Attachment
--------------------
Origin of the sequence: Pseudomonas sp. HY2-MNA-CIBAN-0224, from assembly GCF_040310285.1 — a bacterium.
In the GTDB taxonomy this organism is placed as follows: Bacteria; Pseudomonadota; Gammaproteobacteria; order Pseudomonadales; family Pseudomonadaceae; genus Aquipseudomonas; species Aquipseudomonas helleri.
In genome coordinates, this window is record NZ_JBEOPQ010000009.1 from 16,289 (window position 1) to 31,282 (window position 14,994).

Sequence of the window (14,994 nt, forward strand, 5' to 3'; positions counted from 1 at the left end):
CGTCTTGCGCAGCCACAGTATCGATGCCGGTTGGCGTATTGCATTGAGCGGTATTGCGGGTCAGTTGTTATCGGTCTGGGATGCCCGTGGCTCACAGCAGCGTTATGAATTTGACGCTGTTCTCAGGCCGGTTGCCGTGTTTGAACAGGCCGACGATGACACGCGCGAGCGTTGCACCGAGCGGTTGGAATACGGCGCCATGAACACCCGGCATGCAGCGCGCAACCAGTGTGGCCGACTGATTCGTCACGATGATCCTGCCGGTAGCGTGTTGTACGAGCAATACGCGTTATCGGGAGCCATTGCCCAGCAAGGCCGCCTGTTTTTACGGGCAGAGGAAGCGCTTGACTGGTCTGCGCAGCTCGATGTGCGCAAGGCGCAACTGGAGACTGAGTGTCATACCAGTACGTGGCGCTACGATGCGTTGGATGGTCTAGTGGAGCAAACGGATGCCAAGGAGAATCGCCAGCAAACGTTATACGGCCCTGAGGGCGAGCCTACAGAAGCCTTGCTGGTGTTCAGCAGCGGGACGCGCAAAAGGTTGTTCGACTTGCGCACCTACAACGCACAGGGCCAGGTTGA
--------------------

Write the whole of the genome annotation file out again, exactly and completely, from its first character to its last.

Origin of the sequence: Pseudomonas sp. HY2-MNA-CIBAN-0224, from assembly GCF_040310285.1 — a bacterium.
In the GTDB taxonomy this organism is placed as follows: Bacteria; Pseudomonadota; Gammaproteobacteria; order Pseudomonadales; family Pseudomonadaceae; genus Aquipseudomonas; species Aquipseudomonas helleri.
In genome coordinates, this window is record NZ_JBEOPQ010000009.1 from 16,289 (window position 1) to 31,282 (window position 14,994).

Sequence of the window (14,994 nt, forward strand, 5' to 3'; positions counted from 1 at the left end):
CGTCTTGCGCAGCCACAGTATCGATGCCGGTTGGCGTATTGCATTGAGCGGTATTGCGGGTCAGTTGTTATCGGTCTGGGATGCCCGTGGCTCACAGCAGCGTTATGAATTTGACGCTGTTCTCAGGCCGGTTGCCGTGTTTGAACAGGCCGACGATGACACGCGCGAGCGTTGCACCGAGCGGTTGGAATACGGCGCCATGAACACCCGGCATGCAGCGCGCAACCAGTGTGGCCGACTGATTCGTCACGATGATCCTGCCGGTAGCGTGTTGTACGAGCAATACGCGTTATCGGGAGCCATTGCCCAGCAAGGCCGCCTGTTTTTACGGGCAGAGGAAGCGCTTGACTGGTCTGCGCAGCTCGATGTGCGCAAGGCGCAACTGGAGACTGAGTGTCATACCAGTACGTGGCGCTACGATGCGTTGGATGGTCTAGTGGAGCAAACGGATGCCAAGGAGAATCGCCAGCAAACGTTATACGGCCCTGAGGGCGAGCCTACAGAAGCCTTGCTGGTGTTCAGCAGCGGGACGCGCAAAAGGTTGTTCGACTTGCGCACCTACAACGCACAGGGCCAGGTTGA